term translated by / in JUNIUS, Franciscus, De pictura veterum libri tres, Amsterdam, Joannes Blaeu, 1637., p. 130 in JUNIUS, Franciscus, The Painting of the Ancients, in Three Bookes : declaring by Historicall Observations and Examples, the Beginning, Progresse, and Consummation of that most Noble Art. And how those Ancient Artificers attained to their still so much admired Excellencie. Written first in latine by Franciscus Junius, F. F. And now by him englished, with some Additions and Alterations, trad. par JUNIUS, Franciscus, London, Richard Hodgkinsonne, 1638., p. 222
term translated by / in JUNIUS, Franciscus, De pictura veterum libri tres, Amsterdam, Joannes Blaeu, 1637., p. 130 in JUNIUS, Franciscus, The Painting of the Ancients, in Three Bookes : declaring by Historicall Observations and Examples, the Beginning, Progresse, and Consummation of that most Noble Art. And how those Ancient Artificers attained to their still so much admired Excellencie. Written first in latine by Franciscus Junius, F. F. And now by him englished, with some Additions and Alterations, trad. par JUNIUS, Franciscus, London, Richard Hodgkinsonne, 1638., p. 222

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De opperste volmaecktheyd der Schilderyen is voornaemelick daer in gheleghen, dat dese vijf hoofd-stucken malckander in ’t werck soo vriendelick ontmoeten en soo wel met malckander over een draghen, datse door haeren onderlinghen eendraght een sekere soort van aenghenaemheyd ofte welstandigheyd (die ghemeynlick de Gratie ende Bevalligheydt der Schilderyen ghenaemt wordt) ’t saementlick uytstorten: Soo en is oock dese Gratie in haeren eyghen aerd anders niet, dan een soete en gantsch vriendelicke over een stemmige van allerley volmaecktheden in een stuck wercks op een ghehoopt: Het is de beste versaemelingh van d’aller beste dinghen. […] Ghemerckt dan dat de gheestigheyd der Inventie ons ghemoed soetelick plaght te verlocken, dat de nettigheyd der Proportie onse ooghen vaerdighlick plaght tot sich te trecken, dat de bequaemheyd der verwen onse fantasie door een aenghenaem bedrogh seldsaemlick plaght te beguychelen, dat de levendigheyd des Roersels onse ziele kraghtiglick plaght te verrucken dat de ordentelickheyd der schickinghe onse sinnen op een gantsch wonderbaerlicke wijse plaght te belesen; hoe en sal doch die Schilderye gheen sonderlinghe kracht in onse herten uytstorten, daer in sich alle dese hoofd-stucken eensaementlick laeten vinden:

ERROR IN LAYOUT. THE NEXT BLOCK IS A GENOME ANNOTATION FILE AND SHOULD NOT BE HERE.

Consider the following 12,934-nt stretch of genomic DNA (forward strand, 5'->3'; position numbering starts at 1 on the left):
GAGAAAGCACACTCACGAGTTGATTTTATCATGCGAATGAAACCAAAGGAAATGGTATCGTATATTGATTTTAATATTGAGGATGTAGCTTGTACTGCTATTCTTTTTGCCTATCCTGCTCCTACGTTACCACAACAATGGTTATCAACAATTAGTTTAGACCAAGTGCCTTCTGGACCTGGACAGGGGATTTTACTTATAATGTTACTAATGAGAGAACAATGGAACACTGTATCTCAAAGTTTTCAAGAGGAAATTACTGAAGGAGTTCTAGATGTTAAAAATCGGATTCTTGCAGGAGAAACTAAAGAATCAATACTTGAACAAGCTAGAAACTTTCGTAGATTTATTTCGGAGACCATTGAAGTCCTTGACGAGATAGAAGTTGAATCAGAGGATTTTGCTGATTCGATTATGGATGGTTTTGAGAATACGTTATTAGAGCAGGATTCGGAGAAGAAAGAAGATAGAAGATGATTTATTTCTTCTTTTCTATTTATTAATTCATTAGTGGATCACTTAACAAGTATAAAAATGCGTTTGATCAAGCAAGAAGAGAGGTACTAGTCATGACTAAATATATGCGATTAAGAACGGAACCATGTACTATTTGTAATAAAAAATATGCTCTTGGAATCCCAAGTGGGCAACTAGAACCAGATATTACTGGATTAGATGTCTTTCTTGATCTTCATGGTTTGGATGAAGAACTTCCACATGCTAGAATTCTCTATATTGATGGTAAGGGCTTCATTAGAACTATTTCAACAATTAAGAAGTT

[Suggested translation, Marije Osnabrugge:] The highest perfection of the paintings lies foremost therein, that these five chief principles meet eachother so pleasantly in the work and coincide so well with eachother, that they extent a certain kind of agreeability or convenance (which are commonly called the Grace and the Charm [NDR: both would be translated as Grace in English] of the paintings): As such this Grace is nothing else in nature, than a sweet and rather friendly harmony of all sorts of perfections combined in one piece of work: It is the best collection of the very best things (…) Seen that the spirit of the Invention tends to sweetly seduce our mind, that neatnes of the Proportion tends to capably pull our eyes towards it, that the adequate use of colours tends to confuse our fantasy extraordinarily by a pleasant deceit, that the liveliness of the mouvement tends to enchant our soul powerfully, that the order of the composition tends to instruct our senses in a rather miraculous way; how than can the Painting not spread a remarkable power in our hearts, in which all these principles can be found together:

While moving towards the conclusion of the third Book, Junius explains that the perfection (volmaaktheid) of an art work lies in the agreement (overeenstemming) of the five chief principles (hoofdstuk), as described in the previous chapters. He uses different terms for this perfection: aangenaamheid (agreeability), propriety (welstand), grace (gratie), charm (bevalligheid). He goes on to list the most perfect state of the different principles: spirit (geestigheid) of invention, neatness (netheid) of proportion, an adequate use (bekwaamheid) of colours, liveliness (levendigheid) of the movements and order (ordentelijkheid) in the composition. [MO]